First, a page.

faults02From his brown suit to the gross way he scoops up ketchup with his fries, to his trying to scam the diner out of a free meal and struggling with the manager, it is a great dark comic scene establishing his loserhood.  It is a delight, but not a surprise that he steals batteries out of the hotel’s TV remote.

He exudes a little more confidence when he is standing in front of the small group that is attending his seminar / book-signing seminar at the hotel.  But really, how many people is that topic going to draw?  The ones that are there certainly have little interest in buying his books.  It is strange that they did not set this in a larger room to emphasize the size of the crowd.

faults03Book-signings are kind of anxiety-inducing events anyway.  If it is a popular author, you will have no time at all with them, and walk away with an illegible scribble.  I can’t even conceive what a proper thing to say is.  What could you possibly say to them that they haven’t heard a million times; and what could you ask them that you couldn’t Google in 30 seconds.  You’re left with a full price hard-cover that has gained nothing  in value[1].

faults04If it is a less popular, or local, author, it is just kind of sad seeing them sit at the little table by themselves with stacks of unsold books as you can’t help but glance furtively from your various vantage points in the store.  It’s like a guy at CostCo whose at the end of the aisle whose job is giving out samples of kale.

I am trying (and projecting ahead, probably failing) to make 500 words without saying almost anything about the story.  Claire’s (Mary Elizabeth Winstead) parents hire Roth to kidnap their daughter for deprogramming from the Faults cult.  Even though he is a loser who has recently fallen-from-grace, he once had a TV show and a popular book.  And frankly there aren’t that many deprogrammers in the yellow pages[2].

There are so many things to be enjoyed along the way, that I just can’t being myself to pick and choose.

This is a good one.


  • [1] The same booksigning issues also all apply to the actors who appear at conventions. At least there you can gawk at the actors — hey, that Traci Lords is holding up well!
  • And paying for an autograph at a convention would just make me feel like a whore even though I’m the one paying (in theory — I don’t really get the point of that either (in the convention context)).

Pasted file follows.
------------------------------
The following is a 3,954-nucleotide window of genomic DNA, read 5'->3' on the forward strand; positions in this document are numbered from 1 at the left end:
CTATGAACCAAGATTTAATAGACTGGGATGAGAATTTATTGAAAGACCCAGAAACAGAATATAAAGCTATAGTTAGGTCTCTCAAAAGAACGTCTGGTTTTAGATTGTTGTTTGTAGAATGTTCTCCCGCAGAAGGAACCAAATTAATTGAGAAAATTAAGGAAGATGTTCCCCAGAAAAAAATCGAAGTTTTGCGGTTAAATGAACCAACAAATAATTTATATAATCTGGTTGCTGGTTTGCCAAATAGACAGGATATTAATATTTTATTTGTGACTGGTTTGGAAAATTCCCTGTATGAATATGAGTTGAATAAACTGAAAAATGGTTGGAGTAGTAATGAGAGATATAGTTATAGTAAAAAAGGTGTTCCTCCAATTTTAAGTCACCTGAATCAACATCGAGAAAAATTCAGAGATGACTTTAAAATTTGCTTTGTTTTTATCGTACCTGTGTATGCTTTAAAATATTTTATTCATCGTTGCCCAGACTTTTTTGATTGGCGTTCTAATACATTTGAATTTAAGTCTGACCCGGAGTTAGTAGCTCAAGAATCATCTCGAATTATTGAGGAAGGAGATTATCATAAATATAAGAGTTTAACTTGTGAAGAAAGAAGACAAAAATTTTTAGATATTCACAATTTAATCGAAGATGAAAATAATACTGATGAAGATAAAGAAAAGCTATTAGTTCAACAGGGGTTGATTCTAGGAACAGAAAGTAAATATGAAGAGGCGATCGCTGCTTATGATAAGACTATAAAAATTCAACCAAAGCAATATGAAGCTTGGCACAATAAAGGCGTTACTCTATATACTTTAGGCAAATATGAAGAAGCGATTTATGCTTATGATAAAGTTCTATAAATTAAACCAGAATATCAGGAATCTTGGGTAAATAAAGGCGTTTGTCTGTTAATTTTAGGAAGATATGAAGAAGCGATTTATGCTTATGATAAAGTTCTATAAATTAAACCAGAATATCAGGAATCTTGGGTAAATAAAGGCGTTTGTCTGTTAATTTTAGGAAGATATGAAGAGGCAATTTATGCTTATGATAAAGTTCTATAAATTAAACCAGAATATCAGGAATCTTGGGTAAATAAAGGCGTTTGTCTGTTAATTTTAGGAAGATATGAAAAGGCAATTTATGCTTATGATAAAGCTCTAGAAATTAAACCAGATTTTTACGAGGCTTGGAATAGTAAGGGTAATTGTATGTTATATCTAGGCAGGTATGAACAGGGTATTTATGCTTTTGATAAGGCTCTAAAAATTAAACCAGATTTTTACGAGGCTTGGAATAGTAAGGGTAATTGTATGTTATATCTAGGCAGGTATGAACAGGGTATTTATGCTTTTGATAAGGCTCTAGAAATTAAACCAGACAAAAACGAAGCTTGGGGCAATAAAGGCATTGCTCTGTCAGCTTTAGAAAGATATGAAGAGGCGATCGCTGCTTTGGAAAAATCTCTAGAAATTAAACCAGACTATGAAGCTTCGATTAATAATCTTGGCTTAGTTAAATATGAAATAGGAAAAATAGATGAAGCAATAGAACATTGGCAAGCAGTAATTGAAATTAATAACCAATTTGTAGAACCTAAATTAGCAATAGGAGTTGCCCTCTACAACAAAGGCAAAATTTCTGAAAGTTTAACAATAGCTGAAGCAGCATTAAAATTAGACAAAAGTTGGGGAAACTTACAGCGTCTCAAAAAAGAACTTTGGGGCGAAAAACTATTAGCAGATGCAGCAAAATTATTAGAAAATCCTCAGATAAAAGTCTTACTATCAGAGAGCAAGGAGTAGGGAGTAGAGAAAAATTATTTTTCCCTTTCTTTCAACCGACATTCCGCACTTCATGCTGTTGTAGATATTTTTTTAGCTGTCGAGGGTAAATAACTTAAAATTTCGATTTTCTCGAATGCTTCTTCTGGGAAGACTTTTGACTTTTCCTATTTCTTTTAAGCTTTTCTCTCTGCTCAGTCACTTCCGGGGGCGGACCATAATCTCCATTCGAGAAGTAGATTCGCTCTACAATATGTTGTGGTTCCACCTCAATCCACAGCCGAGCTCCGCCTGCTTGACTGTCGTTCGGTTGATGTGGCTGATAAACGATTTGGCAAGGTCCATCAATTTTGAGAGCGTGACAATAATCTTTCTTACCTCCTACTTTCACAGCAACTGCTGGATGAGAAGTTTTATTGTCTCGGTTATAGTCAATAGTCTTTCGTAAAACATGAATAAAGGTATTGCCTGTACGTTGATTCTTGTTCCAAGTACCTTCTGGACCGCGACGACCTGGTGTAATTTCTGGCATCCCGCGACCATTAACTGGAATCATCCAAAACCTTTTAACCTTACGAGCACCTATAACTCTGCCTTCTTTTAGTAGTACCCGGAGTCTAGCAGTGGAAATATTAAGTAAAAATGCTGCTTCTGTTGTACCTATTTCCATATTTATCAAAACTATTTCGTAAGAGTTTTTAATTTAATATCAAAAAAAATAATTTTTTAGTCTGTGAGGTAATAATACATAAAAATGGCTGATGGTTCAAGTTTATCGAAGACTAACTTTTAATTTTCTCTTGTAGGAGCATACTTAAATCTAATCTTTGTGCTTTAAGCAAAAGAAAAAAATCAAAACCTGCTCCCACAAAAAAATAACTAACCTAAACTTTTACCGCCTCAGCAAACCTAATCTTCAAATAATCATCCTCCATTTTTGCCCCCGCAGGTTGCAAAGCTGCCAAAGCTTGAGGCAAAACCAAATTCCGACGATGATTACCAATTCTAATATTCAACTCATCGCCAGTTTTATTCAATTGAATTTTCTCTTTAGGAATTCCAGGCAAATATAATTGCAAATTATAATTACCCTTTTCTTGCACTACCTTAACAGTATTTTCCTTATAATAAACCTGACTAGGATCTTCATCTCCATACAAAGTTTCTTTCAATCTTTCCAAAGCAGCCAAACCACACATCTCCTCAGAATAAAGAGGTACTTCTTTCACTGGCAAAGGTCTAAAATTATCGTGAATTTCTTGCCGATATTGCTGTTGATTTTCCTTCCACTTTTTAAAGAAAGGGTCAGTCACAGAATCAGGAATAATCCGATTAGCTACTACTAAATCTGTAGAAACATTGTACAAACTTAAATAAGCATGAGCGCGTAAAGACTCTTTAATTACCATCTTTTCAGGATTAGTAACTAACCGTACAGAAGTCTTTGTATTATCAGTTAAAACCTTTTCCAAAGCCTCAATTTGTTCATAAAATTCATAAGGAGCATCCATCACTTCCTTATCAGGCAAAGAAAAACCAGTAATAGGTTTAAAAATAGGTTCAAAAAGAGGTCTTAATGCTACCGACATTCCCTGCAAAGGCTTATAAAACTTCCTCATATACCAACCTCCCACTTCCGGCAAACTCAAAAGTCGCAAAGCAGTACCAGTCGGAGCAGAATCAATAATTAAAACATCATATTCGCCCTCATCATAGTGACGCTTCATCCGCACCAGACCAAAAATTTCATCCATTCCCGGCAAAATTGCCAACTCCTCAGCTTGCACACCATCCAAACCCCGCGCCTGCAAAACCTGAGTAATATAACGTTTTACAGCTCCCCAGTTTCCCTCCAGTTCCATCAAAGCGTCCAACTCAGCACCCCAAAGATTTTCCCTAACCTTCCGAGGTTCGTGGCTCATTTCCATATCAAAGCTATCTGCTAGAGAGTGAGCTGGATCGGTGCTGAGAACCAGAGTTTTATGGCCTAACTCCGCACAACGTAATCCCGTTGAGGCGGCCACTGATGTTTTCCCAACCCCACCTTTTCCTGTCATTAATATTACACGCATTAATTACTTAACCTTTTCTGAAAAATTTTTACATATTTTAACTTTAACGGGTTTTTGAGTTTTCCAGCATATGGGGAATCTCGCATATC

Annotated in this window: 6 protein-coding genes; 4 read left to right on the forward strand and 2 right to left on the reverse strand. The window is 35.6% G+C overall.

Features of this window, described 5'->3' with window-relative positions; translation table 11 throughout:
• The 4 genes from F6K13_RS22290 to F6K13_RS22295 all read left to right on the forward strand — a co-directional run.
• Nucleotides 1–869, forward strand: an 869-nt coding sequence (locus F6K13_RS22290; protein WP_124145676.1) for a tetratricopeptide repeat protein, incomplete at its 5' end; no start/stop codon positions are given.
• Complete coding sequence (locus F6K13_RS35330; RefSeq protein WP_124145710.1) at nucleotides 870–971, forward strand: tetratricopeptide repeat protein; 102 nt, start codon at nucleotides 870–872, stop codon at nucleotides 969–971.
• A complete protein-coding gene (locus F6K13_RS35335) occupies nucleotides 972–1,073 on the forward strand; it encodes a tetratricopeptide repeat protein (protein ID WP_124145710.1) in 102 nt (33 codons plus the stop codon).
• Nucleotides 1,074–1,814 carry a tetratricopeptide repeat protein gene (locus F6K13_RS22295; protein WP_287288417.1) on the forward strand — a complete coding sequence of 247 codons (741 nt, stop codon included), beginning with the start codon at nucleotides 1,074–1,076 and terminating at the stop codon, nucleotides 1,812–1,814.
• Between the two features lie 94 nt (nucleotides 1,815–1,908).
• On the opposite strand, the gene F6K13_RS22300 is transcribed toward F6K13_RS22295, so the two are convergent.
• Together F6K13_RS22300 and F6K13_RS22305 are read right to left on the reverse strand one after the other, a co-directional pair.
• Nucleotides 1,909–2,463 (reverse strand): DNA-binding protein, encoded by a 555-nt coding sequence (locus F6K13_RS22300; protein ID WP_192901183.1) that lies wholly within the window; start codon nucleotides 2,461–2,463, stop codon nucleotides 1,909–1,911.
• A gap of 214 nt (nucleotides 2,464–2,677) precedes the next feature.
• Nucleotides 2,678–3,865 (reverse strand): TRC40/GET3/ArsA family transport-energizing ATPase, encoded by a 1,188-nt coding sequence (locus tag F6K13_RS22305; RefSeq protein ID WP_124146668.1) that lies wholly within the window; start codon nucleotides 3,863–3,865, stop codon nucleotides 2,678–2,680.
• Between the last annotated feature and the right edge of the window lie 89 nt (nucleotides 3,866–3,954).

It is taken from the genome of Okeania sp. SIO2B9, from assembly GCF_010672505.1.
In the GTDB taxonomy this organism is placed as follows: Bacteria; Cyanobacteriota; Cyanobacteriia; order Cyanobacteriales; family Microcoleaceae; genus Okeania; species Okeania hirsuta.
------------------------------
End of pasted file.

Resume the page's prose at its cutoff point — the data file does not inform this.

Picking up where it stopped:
• [2] Fat yellow books of phone numbers in the old days that listed businesses by category, then alphabetically — so every region had an AAA Bail Bondsman and AAA Locksmith).
  • Title Analysis:  Conveniently, Faults is the name of the cult.  Claire explains that it means a change is on the way.  Roth later describes how pressure can build in a fault causing it to explode.  So, well done.
  • And that’s 600.

Creep (2014)

creep01Hipster Doofus videographer Aaron is heading for the mountains.  He answered an ad for $1,000 per day “filming services, discretion is appreciated.”

Aaron walks up a virtiginous set of steps and knocks; and rings; and calls.  No answer to any of them.  Not even a ruffled curtain.  Whoa — prom night flashback.  He ponders his next move as he looks down these amazing stairs, and the nice new axe buried in a tree stump right beside them.  He decides to wait in the car.

Luckily it is a short wait as Joseph shows up and and tells him he likes his face and gives him a big hug.  They go inside and Joseph describes his health, how he had cancer of the liver which spread to the lungs, how he took chemo, and beat his cancer into remission immediately.  Is this the project?  Not exactly Shoah.

creep03And now he has an inoperable brain tumor the size of a baseball.  Oh . . . sorry about the Shoah crack.

He says he experiences dizziness and cognitive misfirings which I’m thinking is going to come into play anytime now.  Joseph has a wife name Angela and has a child on the way.  He wants to make a video diary for his unborn son just as he saw one time in a movie.

creep05The job is to keep the camera rolling and Joseph says to just following him around, a normal day in the life of his dead dad.  Oddly, he wants the first scene to be in the tub.  If he was that intent on a full day, why not start with taking his morning dump on camera?  He indeed gets naked and in the tub, pantomimes playing with his baby boy (not a euphemism).

Then he dances around for his unborn son in a wolf mask named Peach-Fuzz.  They put on some wacky hats go on the road.  They are heading for a lake that supposedly has healing powers.  And maybe more opportunity for nakedness.  They park the car and head into the woods.  Not being loaded up with camera equipment, Joseph is able to dart into the woods.  Aaron goes looking for him, and Joseph pops out from behind a rock, throwing a scare into him.  Joseph says after the shock faded, there was a couple of seconds where Aaron looked like he wanted to kill him.

creep07Aaron is a little worried that they won’t be able to find their way home. Then Joseph spots the healing waters — a small rapid / waterfall and a pit of water shaped like a heart. Absolutely nothing comes of this or the idea of being lost as they are wolfing down pancakes in a diner seconds later.